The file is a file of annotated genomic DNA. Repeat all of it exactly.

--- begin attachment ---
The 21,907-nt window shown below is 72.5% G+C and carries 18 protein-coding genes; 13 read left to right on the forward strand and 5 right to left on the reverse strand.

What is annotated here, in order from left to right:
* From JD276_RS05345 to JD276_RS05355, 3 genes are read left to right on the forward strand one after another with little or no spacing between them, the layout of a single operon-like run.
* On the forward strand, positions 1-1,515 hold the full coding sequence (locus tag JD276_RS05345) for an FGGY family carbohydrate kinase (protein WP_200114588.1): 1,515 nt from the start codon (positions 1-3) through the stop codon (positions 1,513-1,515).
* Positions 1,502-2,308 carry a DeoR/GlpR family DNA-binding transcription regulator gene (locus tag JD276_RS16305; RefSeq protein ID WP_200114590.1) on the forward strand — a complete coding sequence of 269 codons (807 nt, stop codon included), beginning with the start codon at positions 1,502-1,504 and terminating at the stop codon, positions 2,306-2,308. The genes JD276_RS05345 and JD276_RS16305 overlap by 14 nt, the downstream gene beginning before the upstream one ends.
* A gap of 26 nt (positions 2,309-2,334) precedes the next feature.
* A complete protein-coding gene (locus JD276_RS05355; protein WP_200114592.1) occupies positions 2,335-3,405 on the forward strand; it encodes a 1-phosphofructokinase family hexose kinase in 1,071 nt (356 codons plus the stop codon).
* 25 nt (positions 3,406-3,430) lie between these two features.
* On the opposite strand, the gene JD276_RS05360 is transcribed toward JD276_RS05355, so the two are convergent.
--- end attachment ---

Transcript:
The 21,907-nt window shown below is 72.5% G+C and carries 18 protein-coding genes; 13 read left to right on the forward strand and 5 right to left on the reverse strand.

What is annotated here, in order from left to right:
* From JD276_RS05345 to JD276_RS05355, 3 genes are read left to right on the forward strand one after another with little or no spacing between them, the layout of a single operon-like run.
* On the forward strand, positions 1-1,515 hold the full coding sequence (locus tag JD276_RS05345) for an FGGY family carbohydrate kinase (protein WP_200114588.1): 1,515 nt from the start codon (positions 1-3) through the stop codon (positions 1,513-1,515).
* Positions 1,502-2,308 carry a DeoR/GlpR family DNA-binding transcription regulator gene (locus tag JD276_RS16305; RefSeq protein ID WP_200114590.1) on the forward strand — a complete coding sequence of 269 codons (807 nt, stop codon included), beginning with the start codon at positions 1,502-1,504 and terminating at the stop codon, positions 2,306-2,308. The genes JD276_RS05345 and JD276_RS16305 overlap by 14 nt, the downstream gene beginning before the upstream one ends.
* A gap of 26 nt (positions 2,309-2,334) precedes the next feature.
* A complete protein-coding gene (locus JD276_RS05355; protein WP_200114592.1) occupies positions 2,335-3,405 on the forward strand; it encodes a 1-phosphofructokinase family hexose kinase in 1,071 nt (356 codons plus the stop codon).
* 25 nt (positions 3,406-3,430) lie between these two features.
* On the opposite strand, the gene JD276_RS05360 is transcribed toward JD276_RS05355, so the two are convergent.